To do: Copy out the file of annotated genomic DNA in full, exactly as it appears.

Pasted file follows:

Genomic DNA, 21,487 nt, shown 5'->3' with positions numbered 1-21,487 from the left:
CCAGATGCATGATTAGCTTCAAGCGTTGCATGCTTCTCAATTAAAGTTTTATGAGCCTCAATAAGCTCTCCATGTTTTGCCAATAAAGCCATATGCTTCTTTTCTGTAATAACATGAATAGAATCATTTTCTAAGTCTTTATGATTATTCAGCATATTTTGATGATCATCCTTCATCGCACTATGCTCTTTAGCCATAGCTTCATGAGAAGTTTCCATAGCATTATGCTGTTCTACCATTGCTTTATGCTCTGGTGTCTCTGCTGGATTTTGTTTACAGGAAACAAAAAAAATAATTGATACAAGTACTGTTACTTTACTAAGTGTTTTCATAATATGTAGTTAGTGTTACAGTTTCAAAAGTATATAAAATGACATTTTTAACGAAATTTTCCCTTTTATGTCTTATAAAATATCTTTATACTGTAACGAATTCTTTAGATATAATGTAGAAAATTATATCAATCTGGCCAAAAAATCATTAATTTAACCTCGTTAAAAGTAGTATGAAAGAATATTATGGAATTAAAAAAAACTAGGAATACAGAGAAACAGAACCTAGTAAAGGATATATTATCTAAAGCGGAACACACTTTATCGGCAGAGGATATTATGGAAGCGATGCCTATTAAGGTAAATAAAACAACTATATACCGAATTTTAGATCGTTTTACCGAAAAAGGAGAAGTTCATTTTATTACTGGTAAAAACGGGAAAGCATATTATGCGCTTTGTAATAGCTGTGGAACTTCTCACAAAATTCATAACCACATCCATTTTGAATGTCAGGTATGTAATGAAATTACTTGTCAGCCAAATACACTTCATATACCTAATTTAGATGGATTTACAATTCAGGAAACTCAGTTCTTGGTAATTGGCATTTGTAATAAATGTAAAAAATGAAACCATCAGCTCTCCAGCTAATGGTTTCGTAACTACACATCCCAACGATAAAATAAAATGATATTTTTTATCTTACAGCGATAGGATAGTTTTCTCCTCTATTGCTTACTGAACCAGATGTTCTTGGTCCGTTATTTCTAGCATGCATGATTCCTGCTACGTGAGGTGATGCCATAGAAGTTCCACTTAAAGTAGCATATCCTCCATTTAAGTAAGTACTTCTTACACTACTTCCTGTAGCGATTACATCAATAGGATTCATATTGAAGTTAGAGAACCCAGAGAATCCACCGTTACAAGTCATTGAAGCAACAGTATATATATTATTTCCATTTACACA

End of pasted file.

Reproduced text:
Genomic DNA, 21,487 nt, shown 5'->3' with positions numbered 1-21,487 from the left:
CCAGATGCATGATTAGCTTCAAGCGTTGCATGCTTCTCAATTAAAGTTTTATGAGCCTCAATAAGCTCTCCATGTTTTGCCAATAAAGCCATATGCTTCTTTTCTGTAATAACATGAATAGAATCATTTTCTAAGTCTTTATGATTATTCAGCATATTTTGATGATCATCCTTCATCGCACTATGCTCTTTAGCCATAGCTTCATGAGAAGTTTCCATAGCATTATGCTGTTCTACCATTGCTTTATGCTCTGGTGTCTCTGCTGGATTTTGTTTACAGGAAACAAAAAAAATAATTGATACAAGTACTGTTACTTTACTAAGTGTTTTCATAATATGTAGTTAGTGTTACAGTTTCAAAAGTATATAAAATGACATTTTTAACGAAATTTTCCCTTTTATGTCTTATAAAATATCTTTATACTGTAACGAATTCTTTAGATATAATGTAGAAAATTATATCAATCTGGCCAAAAAATCATTAATTTAACCTCGTTAAAAGTAGTATGAAAGAATATTATGGAATTAAAAAAAACTAGGAATACAGAGAAACAGAACCTAGTAAAGGATATATTATCTAAAGCGGAACACACTTTATCGGCAGAGGATATTATGGAAGCGATGCCTATTAAGGTAAATAAAACAACTATATACCGAATTTTAGATCGTTTTACCGAAAAAGGAGAAGTTCATTTTATTACTGGTAAAAACGGGAAAGCATATTATGCGCTTTGTAATAGCTGTGGAACTTCTCACAAAATTCATAACCACATCCATTTTGAATGTCAGGTATGTAATGAAATTACTTGTCAGCCAAATACACTTCATATACCTAATTTAGATGGATTTACAATTCAGGAAACTCAGTTCTTGGTAATTGGCATTTGTAATAAATGTAAAAAATGAAACCATCAGCTCTCCAGCTAATGGTTTCGTAACTACACATCCCAACGATAAAATAAAATGATATTTTTTATCTTACAGCGATAGGATAGTTTTCTCCTCTATTGCTTACTGAACCAGATGTTCTTGGTCCGTTATTTCTAGCATGCATGATTCCTGCTACGTGAGGTGATGCCATAGAAGTTCCACTTAAAGTAGCATATCCTCCATTTAAGTAAGTACTTCTTACACTACTTCCTGTAGCGATTACATCAATAGGATTCATATTGAAGTTAGAGAACCCAGAGAATCCACCGTTACAAGTCATTGAAGCAACAGTATATATATTATTTCCATTTACACA